Members of the public who signed up to be NHS volunteers during the coronavirus crisis are expected to start this week.
Details of what tasks they will be allocated to help support our frontline doctors and nurses will be released in the coming days.
More than 750,000 people signed up, some two weeks ago, to join the “volunteer army” – three times the government’s original target – to help relieve pressure on the NHS.
They will support 2.5 million people who are considered at risk.
One of the thousands to sign up include Wykham Park’s Assistant Principal Stacey Walsh. She will continue to teach and volunteer in her spare time.
She appeared on BBC Breakfast, with presenters Louise Minchin and Dan Walker, to reveal her very personal reason for stepping forward to help.
Asked how she was juggling work with volunteering, she told the pair: ”I’m really lucky that our Principal at Wykham Park has been accommodating. We are physically in the building on a rota basis. First and foremost I am a teacher and I’m at work today as you can see. But when i’m not here, I can put the alerts on to be available for the NHS.
”When I was 11, I was hospitalised with quite a serious lung issue and before that I spent my life on medication, I couldn’t get involved in physical activity, I had to sit out of PE at school. Mt life would have been very different if it hadn’t been for the amazing doctors and nurses at the Birmingham Children’s who just changed my life.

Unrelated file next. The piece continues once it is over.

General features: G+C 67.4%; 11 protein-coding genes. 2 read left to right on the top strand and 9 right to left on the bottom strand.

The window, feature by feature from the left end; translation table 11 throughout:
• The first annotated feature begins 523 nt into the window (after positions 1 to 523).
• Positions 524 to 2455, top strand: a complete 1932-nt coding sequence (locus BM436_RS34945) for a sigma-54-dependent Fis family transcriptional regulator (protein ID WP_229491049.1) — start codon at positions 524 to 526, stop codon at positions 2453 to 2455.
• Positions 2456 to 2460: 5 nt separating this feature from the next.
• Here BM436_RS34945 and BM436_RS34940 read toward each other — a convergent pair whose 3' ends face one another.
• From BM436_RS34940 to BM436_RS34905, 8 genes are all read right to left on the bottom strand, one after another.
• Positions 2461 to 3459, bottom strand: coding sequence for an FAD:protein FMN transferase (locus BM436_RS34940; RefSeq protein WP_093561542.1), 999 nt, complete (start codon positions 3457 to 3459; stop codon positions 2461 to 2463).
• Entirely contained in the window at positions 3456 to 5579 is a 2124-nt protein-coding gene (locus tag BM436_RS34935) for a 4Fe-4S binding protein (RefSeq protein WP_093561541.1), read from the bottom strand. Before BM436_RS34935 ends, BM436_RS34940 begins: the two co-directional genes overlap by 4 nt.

“I’ve said I’ll do whatever’s needed so whether that’s driving people to appointments, telephone conversations, just waiting really to see what will come through. When I’m at work I have the alerts turned off and then when I leave work I turn the alerts back on.
”I’m a very social person so being able to provide people who are isolated with support over the telephone – that’s something that I really am looking forward to.
“It’s really important as public sector workers we stand alongside the NHS. There is a unity between us so I’m really happy that I can help.”
The volunteers may have to deliver food and medicines, drive patients to appointments and phone the isolated.
The process is being managed through a mobile app called GoodSam, where health professionals, pharmacists, and local authorities can upload requests for help from Tuesday.
Thousands of approved volunteers can then pick which tasks they want to complete in their local area.
Volunteers switch their app to “on duty” to show when they are available.
Due to the huge response, the group of vulnerable people they will support in England was expanded from 1.5 million to 2.5 million.
The government scheme initially had a target of recruiting 250,000 helpers. Recruitment was temporarily paused on 29 March to process the initial applications.
The Royal Voluntary Service, the charity helping co-ordinate the scheme, will now have completed checks on the applications.
Catherine Johnstone, chief executive of the Royal Voluntary Service, said it had been “a mammoth effort” to get the scheme up and running but it was now “open for business”.
She said: “It’s determined grit that has got us through 750,000 volunteers. To authenticate those under normal circumstances would take months, but we don’t have months. We want to shield the most at-risk patients now.”
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